Goldman Sachs and Britain’s biggest medical research charity are drawing up plans to float one of the country’s largest providers of student housing in deal likely to value it at well over £3.5bn.
Sky News has learnt that the owners of iQ Student Accommodation (IQSA) are close to hiring banks to oversee an initial public offering (IPO) in London.
City sources said this weekend that the plan was likely to attract significant interest from institutional investors given the growing appetite to back the corner of the real estate sector that IQSA operates in.
However, a decision to go public would also draw intense scrutiny in the City of the company’s board.
IQSA has been chaired since last year by Penny Hughes, a serial non-executive director who also chairs the luxury car-maker Aston Martin.
The automotive group has turned into one of the worst-performing IPOs that the London stock market has seen for years, with its shares down by close to 75% since their debut last year.
Ms Hughes joined to steer Aston Martin through its float, and had no prior involvement with the company.
She is highly regarded in senior business circles, having held challenging jobs such as chairing the remuneration committee at state-backed Royal Bank of Scotland.
Other companies where she has served on the board include the supermarket group Wm Morrison, Vodafone and Superdry.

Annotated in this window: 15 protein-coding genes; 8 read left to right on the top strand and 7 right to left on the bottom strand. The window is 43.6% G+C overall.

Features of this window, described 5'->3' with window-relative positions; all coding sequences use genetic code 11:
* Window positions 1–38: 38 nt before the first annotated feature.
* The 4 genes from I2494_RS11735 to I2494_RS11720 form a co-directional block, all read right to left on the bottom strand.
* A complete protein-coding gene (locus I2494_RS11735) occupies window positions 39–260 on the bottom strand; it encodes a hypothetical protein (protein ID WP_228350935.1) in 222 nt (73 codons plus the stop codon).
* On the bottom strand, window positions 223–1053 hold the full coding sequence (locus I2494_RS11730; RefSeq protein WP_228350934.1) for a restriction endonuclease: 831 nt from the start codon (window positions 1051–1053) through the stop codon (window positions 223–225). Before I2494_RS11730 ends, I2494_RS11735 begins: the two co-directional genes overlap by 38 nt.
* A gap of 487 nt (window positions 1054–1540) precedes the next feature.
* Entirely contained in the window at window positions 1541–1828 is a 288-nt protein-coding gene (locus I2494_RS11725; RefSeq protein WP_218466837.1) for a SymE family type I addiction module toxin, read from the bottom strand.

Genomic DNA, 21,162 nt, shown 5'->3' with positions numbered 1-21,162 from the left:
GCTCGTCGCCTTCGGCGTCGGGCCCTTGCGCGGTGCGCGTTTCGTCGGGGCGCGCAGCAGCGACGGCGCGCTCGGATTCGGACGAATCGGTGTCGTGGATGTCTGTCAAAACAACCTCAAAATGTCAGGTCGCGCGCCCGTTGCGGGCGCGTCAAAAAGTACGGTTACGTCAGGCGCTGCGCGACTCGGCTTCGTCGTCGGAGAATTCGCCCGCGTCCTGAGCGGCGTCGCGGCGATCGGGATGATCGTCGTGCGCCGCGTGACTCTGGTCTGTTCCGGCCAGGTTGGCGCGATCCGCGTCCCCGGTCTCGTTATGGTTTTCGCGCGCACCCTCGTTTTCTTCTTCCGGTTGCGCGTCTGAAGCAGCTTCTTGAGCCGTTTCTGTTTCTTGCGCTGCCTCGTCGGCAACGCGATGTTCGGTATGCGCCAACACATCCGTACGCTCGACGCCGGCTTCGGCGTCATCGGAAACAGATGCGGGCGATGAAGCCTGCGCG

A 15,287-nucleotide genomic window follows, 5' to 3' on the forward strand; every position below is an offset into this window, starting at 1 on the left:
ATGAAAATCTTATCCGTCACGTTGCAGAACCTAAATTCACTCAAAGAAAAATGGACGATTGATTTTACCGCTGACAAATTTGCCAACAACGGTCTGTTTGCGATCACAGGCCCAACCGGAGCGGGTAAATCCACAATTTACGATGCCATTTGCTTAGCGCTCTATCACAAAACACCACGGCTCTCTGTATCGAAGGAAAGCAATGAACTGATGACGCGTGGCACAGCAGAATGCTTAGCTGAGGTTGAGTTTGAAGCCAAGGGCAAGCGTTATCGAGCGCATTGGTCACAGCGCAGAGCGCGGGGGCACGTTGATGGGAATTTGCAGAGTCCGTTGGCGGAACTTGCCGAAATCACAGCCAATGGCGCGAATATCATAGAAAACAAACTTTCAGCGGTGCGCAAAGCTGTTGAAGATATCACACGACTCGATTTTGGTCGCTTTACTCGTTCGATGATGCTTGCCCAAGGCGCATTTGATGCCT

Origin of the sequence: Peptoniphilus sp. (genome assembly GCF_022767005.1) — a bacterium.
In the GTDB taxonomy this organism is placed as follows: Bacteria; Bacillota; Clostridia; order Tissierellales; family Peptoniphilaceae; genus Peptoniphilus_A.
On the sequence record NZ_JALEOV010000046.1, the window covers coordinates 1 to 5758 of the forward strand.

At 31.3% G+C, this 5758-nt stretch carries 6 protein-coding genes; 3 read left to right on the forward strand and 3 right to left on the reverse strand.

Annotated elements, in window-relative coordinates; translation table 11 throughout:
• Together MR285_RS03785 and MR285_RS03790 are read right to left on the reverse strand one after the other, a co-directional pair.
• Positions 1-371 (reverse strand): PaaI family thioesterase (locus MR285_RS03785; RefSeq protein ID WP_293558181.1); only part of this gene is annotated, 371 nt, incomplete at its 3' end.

Taking IQSA public would also be challenging for Ms Hughes in light of the fact that she has two existing listed company chairmanships.
As well as Aston Martin, she has chaired The Gym Group since it floated in 2015.
Corporate governance guidelines stipulate that an individual should hold – at most – two such roles, meaning she would be obliged to step down from IQSA or relinquish one of her other posts if the student accommodation provider goes public.
Sources close to IQSA confirmed on Sunday that investment banks were in the process of being appointed to work on a listing, but they confirmed that other options were also likely to be examined, including a private sale.
Property-backed companies in the UK are continuing to draw significant overseas interest, most notably with the impending takeover of pubs operator Green King by a vehicle owned by Hong Kong’s Li family.
IQSA is among the largest providers of purpose-built student accommodation in the UK, with a portfolio value of £3.5bn last September 2018.
Calculating a specific valuation for the company on the markets is difficult because IQSA declines to say how much debt it is carrying, but one property industry source estimated that its equity would be worth at least £2bn.
The business is roughly 70%-owned by Goldman Sachs, with Wellcome Trust holding another 28%.
A third shareholder, Greystar, owns a small stake by virtue of its previous ownership with Goldman of Prodigy Living, which merged with IQ in 2016.
IQSA operates from 67 sites across 27 towns and cities across the UK, providing accommodation for more than 28,000 students.
In 2017-18, the last year for which results have been disclosed, the company reported revenue of £200m, an increase of 29% on a year earlier.
By comparison, Unite Group, the industry’s biggest player with a market value of just over £3bn, has just acquired Liberty Living to create a company with a gross asset value of £7bn and accommodation for 75,000 students.
IQSA and Goldman Sachs declined to comment.
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